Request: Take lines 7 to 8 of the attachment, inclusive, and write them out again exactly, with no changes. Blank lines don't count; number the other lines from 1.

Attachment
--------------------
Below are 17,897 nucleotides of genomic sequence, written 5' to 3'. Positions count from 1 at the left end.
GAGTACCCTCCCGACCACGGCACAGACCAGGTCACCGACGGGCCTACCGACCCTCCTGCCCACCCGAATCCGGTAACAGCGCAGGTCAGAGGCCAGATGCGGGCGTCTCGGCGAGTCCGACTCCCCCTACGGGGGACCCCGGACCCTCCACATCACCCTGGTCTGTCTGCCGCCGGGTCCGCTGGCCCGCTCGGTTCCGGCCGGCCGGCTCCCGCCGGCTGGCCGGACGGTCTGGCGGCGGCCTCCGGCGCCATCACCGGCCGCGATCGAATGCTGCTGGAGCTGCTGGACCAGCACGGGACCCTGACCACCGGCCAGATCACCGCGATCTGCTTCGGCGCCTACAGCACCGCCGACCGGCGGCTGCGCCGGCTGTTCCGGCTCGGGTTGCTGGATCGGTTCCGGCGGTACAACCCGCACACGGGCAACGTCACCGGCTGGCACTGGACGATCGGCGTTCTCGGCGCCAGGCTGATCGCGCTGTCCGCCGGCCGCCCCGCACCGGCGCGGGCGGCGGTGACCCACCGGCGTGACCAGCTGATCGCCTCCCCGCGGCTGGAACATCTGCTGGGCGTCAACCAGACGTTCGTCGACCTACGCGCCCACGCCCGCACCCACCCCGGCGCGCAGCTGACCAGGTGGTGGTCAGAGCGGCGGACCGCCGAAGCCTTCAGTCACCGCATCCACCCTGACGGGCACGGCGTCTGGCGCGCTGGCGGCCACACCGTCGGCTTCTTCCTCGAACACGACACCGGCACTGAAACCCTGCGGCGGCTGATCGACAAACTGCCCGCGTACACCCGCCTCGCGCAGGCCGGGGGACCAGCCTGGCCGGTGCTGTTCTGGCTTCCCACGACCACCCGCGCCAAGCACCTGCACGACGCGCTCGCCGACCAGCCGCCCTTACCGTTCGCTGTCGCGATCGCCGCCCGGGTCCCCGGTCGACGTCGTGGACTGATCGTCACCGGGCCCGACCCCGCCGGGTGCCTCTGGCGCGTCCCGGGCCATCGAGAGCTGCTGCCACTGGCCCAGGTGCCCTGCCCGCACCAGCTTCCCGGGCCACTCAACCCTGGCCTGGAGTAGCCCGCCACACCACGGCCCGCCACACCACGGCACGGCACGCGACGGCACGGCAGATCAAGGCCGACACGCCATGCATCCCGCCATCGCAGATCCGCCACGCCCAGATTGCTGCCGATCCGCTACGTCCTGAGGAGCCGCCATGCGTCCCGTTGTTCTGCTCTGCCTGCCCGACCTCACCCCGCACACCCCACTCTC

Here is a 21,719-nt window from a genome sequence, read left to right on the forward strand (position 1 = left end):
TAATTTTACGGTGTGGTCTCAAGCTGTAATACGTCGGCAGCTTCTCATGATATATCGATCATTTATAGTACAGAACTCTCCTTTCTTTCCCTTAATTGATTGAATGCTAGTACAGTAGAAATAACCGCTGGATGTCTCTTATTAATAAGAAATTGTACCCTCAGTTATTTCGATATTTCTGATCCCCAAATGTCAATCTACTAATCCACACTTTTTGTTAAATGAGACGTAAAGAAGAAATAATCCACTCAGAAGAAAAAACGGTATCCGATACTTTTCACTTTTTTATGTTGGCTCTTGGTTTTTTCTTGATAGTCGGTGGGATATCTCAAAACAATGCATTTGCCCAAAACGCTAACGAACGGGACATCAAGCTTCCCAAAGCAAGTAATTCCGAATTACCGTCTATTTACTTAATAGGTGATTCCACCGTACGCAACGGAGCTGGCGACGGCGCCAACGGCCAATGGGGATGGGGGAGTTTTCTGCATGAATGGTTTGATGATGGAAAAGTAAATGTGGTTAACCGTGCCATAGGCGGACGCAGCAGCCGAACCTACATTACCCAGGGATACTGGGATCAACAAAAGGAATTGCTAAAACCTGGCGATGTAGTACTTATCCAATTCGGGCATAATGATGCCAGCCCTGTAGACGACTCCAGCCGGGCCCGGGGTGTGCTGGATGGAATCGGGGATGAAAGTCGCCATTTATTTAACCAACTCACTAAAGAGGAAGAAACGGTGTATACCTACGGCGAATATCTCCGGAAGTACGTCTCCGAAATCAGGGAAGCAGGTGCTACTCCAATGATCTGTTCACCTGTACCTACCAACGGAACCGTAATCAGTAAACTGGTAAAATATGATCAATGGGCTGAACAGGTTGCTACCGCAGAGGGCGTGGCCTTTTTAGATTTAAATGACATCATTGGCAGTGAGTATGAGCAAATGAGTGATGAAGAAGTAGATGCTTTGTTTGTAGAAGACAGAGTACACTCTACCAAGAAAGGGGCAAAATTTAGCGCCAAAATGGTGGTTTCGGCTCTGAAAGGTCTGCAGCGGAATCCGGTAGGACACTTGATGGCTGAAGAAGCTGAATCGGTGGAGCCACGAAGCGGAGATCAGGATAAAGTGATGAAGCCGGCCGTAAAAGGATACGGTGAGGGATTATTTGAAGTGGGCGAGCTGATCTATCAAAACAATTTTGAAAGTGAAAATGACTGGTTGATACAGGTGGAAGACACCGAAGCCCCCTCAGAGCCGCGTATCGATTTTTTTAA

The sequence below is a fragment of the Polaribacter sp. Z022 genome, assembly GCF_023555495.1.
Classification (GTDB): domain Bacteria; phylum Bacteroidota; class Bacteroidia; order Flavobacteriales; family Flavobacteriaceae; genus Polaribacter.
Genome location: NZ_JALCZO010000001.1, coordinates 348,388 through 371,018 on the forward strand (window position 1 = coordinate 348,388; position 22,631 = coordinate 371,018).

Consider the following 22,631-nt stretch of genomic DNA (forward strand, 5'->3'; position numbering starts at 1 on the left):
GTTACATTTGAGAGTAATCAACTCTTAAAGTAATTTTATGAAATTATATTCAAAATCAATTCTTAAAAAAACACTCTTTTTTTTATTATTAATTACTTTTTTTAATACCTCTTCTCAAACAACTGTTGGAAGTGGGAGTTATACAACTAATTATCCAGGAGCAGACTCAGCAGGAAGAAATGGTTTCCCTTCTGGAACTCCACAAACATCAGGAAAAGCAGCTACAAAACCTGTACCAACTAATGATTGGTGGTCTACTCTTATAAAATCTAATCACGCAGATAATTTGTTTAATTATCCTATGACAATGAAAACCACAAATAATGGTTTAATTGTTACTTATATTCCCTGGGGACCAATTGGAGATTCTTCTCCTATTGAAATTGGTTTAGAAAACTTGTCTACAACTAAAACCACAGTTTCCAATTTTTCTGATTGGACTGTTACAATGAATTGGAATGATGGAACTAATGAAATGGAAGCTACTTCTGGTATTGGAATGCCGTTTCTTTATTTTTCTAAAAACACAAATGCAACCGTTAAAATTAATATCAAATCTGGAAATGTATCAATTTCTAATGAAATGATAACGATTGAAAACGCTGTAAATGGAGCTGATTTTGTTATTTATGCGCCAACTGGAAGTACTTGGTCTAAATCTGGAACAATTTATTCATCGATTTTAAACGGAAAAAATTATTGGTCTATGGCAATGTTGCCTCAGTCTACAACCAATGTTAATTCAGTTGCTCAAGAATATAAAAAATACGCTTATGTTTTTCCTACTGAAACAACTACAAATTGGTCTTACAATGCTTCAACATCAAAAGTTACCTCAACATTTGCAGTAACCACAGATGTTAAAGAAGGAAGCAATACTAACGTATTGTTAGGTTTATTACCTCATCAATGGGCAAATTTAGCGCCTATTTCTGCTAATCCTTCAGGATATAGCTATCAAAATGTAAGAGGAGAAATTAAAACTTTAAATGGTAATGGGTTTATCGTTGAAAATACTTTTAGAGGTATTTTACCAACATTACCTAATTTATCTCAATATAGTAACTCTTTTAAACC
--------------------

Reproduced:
Genome location: NZ_JALCZO010000001.1, coordinates 348,388 through 371,018 on the forward strand (window position 1 = coordinate 348,388; position 22,631 = coordinate 371,018).

Consider the following 22,631-nt stretch of genomic DNA (forward strand, 5'->3'; position numbering starts at 1 on the left):